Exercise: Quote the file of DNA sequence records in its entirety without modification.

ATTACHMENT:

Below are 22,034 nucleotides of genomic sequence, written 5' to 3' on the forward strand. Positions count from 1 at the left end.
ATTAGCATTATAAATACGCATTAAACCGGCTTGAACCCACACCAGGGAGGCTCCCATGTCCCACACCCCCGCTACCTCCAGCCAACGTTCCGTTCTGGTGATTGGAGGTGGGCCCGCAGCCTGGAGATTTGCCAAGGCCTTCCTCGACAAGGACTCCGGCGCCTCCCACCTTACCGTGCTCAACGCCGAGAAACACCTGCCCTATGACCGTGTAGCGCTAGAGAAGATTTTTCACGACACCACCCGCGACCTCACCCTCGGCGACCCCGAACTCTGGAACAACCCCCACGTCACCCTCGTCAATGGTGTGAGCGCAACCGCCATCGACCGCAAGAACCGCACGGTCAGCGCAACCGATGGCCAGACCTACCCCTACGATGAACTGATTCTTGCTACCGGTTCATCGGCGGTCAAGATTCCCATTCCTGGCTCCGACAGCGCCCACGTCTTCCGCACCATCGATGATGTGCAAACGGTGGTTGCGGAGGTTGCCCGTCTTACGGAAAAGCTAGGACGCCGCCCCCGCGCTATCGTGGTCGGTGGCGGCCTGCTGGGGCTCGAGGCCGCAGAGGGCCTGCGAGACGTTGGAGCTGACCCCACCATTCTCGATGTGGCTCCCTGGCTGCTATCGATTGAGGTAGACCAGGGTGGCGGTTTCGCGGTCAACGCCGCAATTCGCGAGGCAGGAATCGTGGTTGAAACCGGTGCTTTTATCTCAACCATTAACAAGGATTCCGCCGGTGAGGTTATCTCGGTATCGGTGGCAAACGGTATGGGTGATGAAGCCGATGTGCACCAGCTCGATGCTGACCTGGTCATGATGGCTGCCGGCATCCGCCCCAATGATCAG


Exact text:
Below are 22,034 nucleotides of genomic sequence, written 5' to 3' on the forward strand. Positions count from 1 at the left end.
ATTAGCATTATAAATACGCATTAAACCGGCTTGAACCCACACCAGGGAGGCTCCCATGTCCCACACCCCCGCTACCTCCAGCCAACGTTCCGTTCTGGTGATTGGAGGTGGGCCCGCAGCCTGGAGATTTGCCAAGGCCTTCCTCGACAAGGACTCCGGCGCCTCCCACCTTACCGTGCTCAACGCCGAGAAACACCTGCCCTATGACCGTGTAGCGCTAGAGAAGATTTTTCACGACACCACCCGCGACCTCACCCTCGGCGACCCCGAACTCTGGAACAACCCCCACGTCACCCTCGTCAATGGTGTGAGCGCAACCGCCATCGACCGCAAGAACCGCACGGTCAGCGCAACCGATGGCCAGACCTACCCCTACGATGAACTGATTCTTGCTACCGGTTCATCGGCGGTCAAGATTCCCATTCCTGGCTCCGACAGCGCCCACGTCTTCCGCACCATCGATGATGTGCAAACGGTGGTTGCGGAGGTTGCCCGTCTTACGGAAAAGCTAGGACGCCGCCCCCGCGCTATCGTGGTCGGTGGCGGCCTGCTGGGGCTCGAGGCCGCAGAGGGCCTGCGAGACGTTGGAGCTGACCCCACCATTCTCGATGTGGCTCCCTGGCTGCTATCGATTGAGGTAGACCAGGGTGGCGGTTTCGCGGTCAACGCCGCAATTCGCGAGGCAGGAATCGTGGTTGAAACCGGTGCTTTTATCTCAACCATTAACAAGGATTCCGCCGGTGAGGTTATCTCGGTATCGGTGGCAAACGGTATGGGTGATGAAGCCGATGTGCACCAGCTCGATGCTGACCTGGTCATGATGGCTGCCGGCATCCGCCCCAATGATCAG